Fire Stories

Fire stories from the national parks highlight events, incidents, and the like, associated with fire and fuels management, as well as fire education, technology, partnerships, and more. Stories highlight work related to Department of the Interior initiatives as well as local and regional initiatives.

Big Cypress aerial ignition

Lead fire effects monitor Mindy Wright operates a plastic sphere dispenser to conduct aerial ignition during a prescribed burn at Big Cypress National Preserve.

Park Completes Third Year of Restoration Project

Big Cypress National Preserve
National Fire Plan, Fuels Reduction*

In 2009, Florida’s Big Cypress National Preserve continued on course to restoring the historic fire return interval to a half-million acres of fire-dependent landscape.

Historically, the Big Cypress landscape burned every 3 or 4 years. Burnable vegetation on the 3/4-million acre Preserve spans over 450,000 acres, not counting the cypress strands and domes, which also may burn on a less frequent interval. In 2007, approximately 100,000 acres burned including the Big Cypress Complex wildfire. In 2008, Big Cypress Fire Management Officer John Nobles and his staff completed their goal of 70,000 acres, with the intent of completing all 450,000 acres in 5 years. In 2009, the Preserve took one step closer to that goal, burning another 70,000 acres under prescription.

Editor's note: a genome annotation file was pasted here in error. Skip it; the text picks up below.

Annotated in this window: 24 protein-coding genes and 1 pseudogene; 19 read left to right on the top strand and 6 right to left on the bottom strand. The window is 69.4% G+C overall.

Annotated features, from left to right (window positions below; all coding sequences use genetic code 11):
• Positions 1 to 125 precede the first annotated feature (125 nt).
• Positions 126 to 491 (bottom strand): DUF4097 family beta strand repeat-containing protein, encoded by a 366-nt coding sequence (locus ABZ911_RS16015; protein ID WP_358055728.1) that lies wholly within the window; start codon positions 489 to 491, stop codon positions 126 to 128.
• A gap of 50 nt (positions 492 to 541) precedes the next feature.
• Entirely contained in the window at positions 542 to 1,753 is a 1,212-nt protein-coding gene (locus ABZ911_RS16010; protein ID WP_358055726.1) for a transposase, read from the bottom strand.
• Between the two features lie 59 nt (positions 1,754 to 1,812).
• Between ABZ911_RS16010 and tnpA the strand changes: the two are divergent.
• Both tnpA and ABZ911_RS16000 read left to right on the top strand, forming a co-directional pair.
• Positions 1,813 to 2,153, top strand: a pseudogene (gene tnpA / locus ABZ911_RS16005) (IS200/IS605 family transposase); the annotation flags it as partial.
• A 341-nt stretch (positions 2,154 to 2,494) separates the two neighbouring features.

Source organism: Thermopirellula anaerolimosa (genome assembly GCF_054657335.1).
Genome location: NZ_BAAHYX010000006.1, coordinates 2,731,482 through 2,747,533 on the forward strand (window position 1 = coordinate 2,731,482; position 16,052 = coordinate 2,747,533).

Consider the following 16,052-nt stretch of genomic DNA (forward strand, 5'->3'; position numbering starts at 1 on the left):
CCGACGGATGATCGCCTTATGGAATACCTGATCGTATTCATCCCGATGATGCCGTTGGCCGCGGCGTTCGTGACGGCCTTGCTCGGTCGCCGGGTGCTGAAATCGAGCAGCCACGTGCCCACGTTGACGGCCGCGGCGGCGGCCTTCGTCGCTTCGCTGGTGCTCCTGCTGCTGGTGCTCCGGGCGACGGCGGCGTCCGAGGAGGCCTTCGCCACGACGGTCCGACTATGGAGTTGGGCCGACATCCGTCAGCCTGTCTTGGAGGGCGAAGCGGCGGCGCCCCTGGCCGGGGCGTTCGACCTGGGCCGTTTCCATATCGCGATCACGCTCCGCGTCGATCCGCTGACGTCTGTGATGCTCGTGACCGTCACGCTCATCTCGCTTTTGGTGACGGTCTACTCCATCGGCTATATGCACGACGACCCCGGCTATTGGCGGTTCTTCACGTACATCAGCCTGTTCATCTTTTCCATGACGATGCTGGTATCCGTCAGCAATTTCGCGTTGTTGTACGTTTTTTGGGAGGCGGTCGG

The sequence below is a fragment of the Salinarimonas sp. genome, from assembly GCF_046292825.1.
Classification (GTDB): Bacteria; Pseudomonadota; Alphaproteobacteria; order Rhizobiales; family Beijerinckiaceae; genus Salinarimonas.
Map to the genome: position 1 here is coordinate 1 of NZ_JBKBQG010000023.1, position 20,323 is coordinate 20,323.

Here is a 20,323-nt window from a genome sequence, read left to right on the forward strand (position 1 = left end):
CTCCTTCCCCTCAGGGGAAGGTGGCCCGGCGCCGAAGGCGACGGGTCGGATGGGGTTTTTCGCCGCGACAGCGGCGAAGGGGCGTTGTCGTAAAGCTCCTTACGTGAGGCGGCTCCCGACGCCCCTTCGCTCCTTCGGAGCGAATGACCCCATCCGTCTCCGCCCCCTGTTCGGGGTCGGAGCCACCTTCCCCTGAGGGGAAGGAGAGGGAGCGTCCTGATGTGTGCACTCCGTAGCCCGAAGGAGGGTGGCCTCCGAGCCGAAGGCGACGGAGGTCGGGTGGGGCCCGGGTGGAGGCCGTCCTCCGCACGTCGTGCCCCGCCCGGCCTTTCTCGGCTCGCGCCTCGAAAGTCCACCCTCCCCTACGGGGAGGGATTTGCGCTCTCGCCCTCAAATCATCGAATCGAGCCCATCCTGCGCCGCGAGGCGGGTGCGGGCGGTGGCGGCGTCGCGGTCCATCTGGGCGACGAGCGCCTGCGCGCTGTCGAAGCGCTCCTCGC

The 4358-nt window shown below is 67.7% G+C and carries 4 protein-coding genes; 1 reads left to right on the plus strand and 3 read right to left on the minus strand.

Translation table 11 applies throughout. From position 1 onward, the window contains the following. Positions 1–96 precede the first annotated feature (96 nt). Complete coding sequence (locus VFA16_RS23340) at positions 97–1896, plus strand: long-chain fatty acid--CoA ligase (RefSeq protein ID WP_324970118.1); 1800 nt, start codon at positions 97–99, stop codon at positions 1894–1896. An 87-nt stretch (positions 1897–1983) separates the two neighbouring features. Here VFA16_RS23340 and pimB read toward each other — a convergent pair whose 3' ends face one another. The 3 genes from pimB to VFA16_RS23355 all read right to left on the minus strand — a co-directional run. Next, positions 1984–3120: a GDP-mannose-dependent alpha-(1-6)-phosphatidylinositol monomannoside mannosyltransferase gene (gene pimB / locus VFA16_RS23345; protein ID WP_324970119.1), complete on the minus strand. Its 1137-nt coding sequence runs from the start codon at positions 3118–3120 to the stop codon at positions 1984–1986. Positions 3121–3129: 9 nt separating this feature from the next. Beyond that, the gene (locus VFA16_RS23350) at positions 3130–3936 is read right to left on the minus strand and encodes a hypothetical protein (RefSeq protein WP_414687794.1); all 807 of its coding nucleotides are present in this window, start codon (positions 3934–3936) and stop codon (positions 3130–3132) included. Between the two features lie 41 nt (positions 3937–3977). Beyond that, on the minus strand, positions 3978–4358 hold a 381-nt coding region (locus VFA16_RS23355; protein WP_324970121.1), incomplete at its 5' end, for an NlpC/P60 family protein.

Landscape scale burn at Big Cypress

An example of a landscape-scale prescribed burn ignited using aerial ignition at Big Cypress National Preserve.

The lightning-ignited Deep Fire started on April 22, 2009, and burned across Interstate 75. The areas both north and south of I-75 were slated for prescribed fire treatment. As part of this planned treatment, park staff had cleared brush and burned out vegetation around six private camps and residences, as well as other burn units on the north side of the lightning strike. These previous treatments significantly reduced the cost of containing the Deep Fire.

The vision is unique in its scope and even more ambitious in its implementation. Outside of Alaska and post-1988 Yellowstone, nowhere else in the United States has fire been restored to the ecosystem on such a large scale. Other Federal areas, such as Appalachicola National Forest, conduct large-scale prescribed fire, but their landscapes have been significantly altered already by cultivation and mechanical fuel reduction. At Big Cypress, fire is being restored to an ecosystem that has witnessed few historical human disturbances. Big Cypress leads the National Park Service in annual acres treated with prescribed fire.

Wildland/urban interface has added to the complexity at Big Cypress. Interspersed throughout the Preserve are 550 inholder camps containing approximately 3,000 structures. Firefighters took actions to protect these camps as well as campgrounds, bird nesting and panther denning areas, monitoring stations and three highly-traveled road corridors.

Contact: George Sheppard, Assistant Fire Management Officer
Phone: (239) 695-9280 x 103

*This story supports Department of the Interior initiatives.